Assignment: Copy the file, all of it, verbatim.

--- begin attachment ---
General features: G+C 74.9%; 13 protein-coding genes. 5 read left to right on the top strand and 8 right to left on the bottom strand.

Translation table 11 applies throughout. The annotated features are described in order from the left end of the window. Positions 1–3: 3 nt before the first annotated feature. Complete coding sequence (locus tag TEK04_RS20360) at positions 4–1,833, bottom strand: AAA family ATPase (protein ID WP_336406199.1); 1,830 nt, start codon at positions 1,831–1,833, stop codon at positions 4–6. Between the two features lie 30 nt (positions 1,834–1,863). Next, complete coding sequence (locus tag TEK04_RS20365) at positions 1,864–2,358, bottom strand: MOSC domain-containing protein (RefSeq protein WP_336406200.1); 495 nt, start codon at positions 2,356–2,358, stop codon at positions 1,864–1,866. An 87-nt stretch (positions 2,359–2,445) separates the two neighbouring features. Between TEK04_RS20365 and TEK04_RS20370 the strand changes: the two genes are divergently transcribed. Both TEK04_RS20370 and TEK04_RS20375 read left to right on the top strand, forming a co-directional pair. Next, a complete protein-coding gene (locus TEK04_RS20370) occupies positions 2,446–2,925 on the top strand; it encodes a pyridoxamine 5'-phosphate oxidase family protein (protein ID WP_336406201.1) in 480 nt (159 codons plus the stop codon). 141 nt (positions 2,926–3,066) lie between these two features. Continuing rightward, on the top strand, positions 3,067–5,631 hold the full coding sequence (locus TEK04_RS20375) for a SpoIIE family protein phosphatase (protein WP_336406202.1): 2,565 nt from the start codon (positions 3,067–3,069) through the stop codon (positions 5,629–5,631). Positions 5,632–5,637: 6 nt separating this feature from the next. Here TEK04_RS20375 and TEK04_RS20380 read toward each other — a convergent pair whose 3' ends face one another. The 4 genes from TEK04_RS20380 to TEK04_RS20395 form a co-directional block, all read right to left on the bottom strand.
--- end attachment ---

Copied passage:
General features: G+C 74.9%; 13 protein-coding genes. 5 read left to right on the top strand and 8 right to left on the bottom strand.

Translation table 11 applies throughout. The annotated features are described in order from the left end of the window. Positions 1–3: 3 nt before the first annotated feature. Complete coding sequence (locus tag TEK04_RS20360) at positions 4–1,833, bottom strand: AAA family ATPase (protein ID WP_336406199.1); 1,830 nt, start codon at positions 1,831–1,833, stop codon at positions 4–6. Between the two features lie 30 nt (positions 1,834–1,863). Next, complete coding sequence (locus tag TEK04_RS20365) at positions 1,864–2,358, bottom strand: MOSC domain-containing protein (RefSeq protein WP_336406200.1); 495 nt, start codon at positions 2,356–2,358, stop codon at positions 1,864–1,866. An 87-nt stretch (positions 2,359–2,445) separates the two neighbouring features. Between TEK04_RS20365 and TEK04_RS20370 the strand changes: the two genes are divergently transcribed. Both TEK04_RS20370 and TEK04_RS20375 read left to right on the top strand, forming a co-directional pair. Next, a complete protein-coding gene (locus TEK04_RS20370) occupies positions 2,446–2,925 on the top strand; it encodes a pyridoxamine 5'-phosphate oxidase family protein (protein ID WP_336406201.1) in 480 nt (159 codons plus the stop codon). 141 nt (positions 2,926–3,066) lie between these two features. Continuing rightward, on the top strand, positions 3,067–5,631 hold the full coding sequence (locus TEK04_RS20375) for a SpoIIE family protein phosphatase (protein WP_336406202.1): 2,565 nt from the start codon (positions 3,067–3,069) through the stop codon (positions 5,629–5,631). Positions 5,632–5,637: 6 nt separating this feature from the next. Here TEK04_RS20375 and TEK04_RS20380 read toward each other — a convergent pair whose 3' ends face one another. The 4 genes from TEK04_RS20380 to TEK04_RS20395 form a co-directional block, all read right to left on the bottom strand.